BY Russell Wardrop

DATE: 06 SEP 2012


Jeez, Bill Clinton knows how to work a room. He loves the love as much as he used to love to love. And the Democratic Party loves to dance, it’s got to dance, when Bill is giving it plenty. I’ve not yet viewed much of his keynote to the Democratic Party conference, just seen the twitter feeds, but Bill Clinton has empathy by the bucket-load. It even works over the web. Empathy is understanding, interest, engagement, listening and rapport. Empathy is also charm and charisma.   

For Clinton big audience oratory has become a meme. It’s hard wired into him and as natural as an afternoon stroll. You might think it's always been second nature, but early in his career he was prone to speaking for too long and for missing his target by miles, most famously at the Democratic Conference in 1988. The easy confidence he now displays comes from knowing- like Usain Bolt on the blocks at 2012- that he now has all he needs and he knows how to use it.

As I type Matt Frei on Channel 4 News is saying that Clinton slays his opponents “with a rapier-like wit”. True. Name me an outstanding orator who has no humour and I will buy you a pint. Blair, Hague, Salmond and Obama can all make us laugh. Bush (Dubya), Brown and Osborne struggle. Churchill was terrific at it and revelled in humour of all sorts. It is said he deliberately pronounced “Nazis” as “Nazzzzzzeeezz” to make them seem ineffectual and ridiculous. And who knows how important it was to make Congress laugh while he was over The Pond persuading the USA to join the allies.

For all their importance, great speakers look at themselves with humility and humanity (Ryan seems better able to do this than Romney). A review of what Clinton said at the podium and what was delivered to the press beforehand shows that some of the humour was extemporaneous: now that is a real skill. A great piece by Dashiell Bennett in The Atlantic Wire shows where he did it, and how he did it. In his diaries, Alasdair Campbell says that the ten per cent that Blair extemporaneously put in while on his feet often made a good draft great oratory. Clinton has that ability. Interestingly, Obama has delivered terrific stand-up quality comedy at the Washington Press Association Dinner, but it’s all scripted: Well-timed, but tightly scripted. Clinton is the elder statesman in more than age.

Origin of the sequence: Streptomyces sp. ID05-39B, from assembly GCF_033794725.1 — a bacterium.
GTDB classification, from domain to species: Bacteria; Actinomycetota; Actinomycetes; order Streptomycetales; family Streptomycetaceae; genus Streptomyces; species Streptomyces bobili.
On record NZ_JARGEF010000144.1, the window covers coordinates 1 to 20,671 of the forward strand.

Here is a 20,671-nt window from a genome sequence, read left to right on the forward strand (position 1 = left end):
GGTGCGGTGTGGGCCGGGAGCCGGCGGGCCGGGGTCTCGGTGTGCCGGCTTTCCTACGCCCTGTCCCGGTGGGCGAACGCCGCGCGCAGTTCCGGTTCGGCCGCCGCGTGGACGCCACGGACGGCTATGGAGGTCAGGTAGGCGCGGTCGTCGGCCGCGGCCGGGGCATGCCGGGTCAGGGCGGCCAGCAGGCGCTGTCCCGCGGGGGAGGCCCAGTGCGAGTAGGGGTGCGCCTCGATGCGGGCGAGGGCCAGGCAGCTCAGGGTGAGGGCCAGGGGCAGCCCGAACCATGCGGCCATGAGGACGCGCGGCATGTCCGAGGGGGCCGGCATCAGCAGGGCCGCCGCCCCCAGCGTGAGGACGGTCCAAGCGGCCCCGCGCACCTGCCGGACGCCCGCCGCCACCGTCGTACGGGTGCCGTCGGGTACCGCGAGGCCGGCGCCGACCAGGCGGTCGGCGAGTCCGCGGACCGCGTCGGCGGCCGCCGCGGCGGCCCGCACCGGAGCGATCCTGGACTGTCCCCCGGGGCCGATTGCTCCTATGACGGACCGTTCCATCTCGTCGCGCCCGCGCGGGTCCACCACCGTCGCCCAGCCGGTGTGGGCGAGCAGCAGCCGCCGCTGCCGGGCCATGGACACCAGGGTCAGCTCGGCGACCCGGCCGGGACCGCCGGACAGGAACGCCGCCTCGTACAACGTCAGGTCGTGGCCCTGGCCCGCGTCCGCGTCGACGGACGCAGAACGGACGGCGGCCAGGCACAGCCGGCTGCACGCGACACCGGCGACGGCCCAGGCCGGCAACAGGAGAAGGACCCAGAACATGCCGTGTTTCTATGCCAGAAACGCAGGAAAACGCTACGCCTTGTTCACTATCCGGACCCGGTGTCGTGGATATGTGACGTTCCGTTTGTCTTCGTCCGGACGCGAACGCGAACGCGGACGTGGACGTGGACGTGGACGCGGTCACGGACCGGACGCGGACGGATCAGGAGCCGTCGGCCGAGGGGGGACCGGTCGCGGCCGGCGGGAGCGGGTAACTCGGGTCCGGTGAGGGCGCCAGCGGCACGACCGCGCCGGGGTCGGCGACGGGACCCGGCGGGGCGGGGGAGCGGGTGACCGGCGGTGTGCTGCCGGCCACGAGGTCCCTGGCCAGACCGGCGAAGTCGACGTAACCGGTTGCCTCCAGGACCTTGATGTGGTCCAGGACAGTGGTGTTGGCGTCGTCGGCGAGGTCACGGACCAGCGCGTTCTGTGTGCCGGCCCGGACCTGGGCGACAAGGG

The Americans must be nearing their limit on storytelling, but it remains key; and the hinterland story is essential. Obama could tip them over the edge tonight and they may be wise to have a bucket next to the sofa. Last week it was Ryan and the Romneys (what a great name for a country and western band that is) with long dead dads, five young strapping lads and the George Romney daily rose tear-jerker. This was followed by Mrs Obama giving us Barack as ordinary man, Barack as formerly poor man and, of course, Barack as Superman. These sometimes mawkish stories- in the UK we are a bit more sceptical about them but can still swallow our share- are necessary because they hit the emotional buttons. All the above did that for sure at least to the faithful in the arena.

Bill Clinton uses his stories as simple tear-jerking metaphors, just like those above, but he does much more with them: he uses them as analogies to explain real policy issues, and complex concepts. Far from sitting on the surface, they have depth and meaning and resonance.

In the end, to paraphrase the recently dead Frank Carson, it’s the way you tell them. Bill Clinton appears to chat with you up there because, despite all the preparation and research and rehearsal, that is essentially what he does. “Now, I want to you listen to me here…” “Now look, no president… I’m telling yah… No president in history… Not one… ”

Charm, charisma and empathy are in some sense ethereal and indefinable. It can be easier to pinpoint their absence than to explain their presence. But essentially it is about taking the others’ viewpoint into consideration before giving them yours. Delivering a speech, that means in some sense being “unscripted” and definitely being “in the moment” (which is essentially what the latin “extempore” means). When you do sock it to them you already get their mood and deliver in the context of what they are feeling and how they are seeing things, right at that moment in time. You take them to a place they want to go to. When it goes well it’s euphoric for everyone and the room has an energy of its own.

Watch Bill Clinton, that’s exactly what he is doing on stage. Having a dialogue with the audience, from beginning to end, taking them to Euphoria.


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Russell Wardrop is our Chief Executive. If you would like to know more about this subject, drop him an email and we will be in touch.

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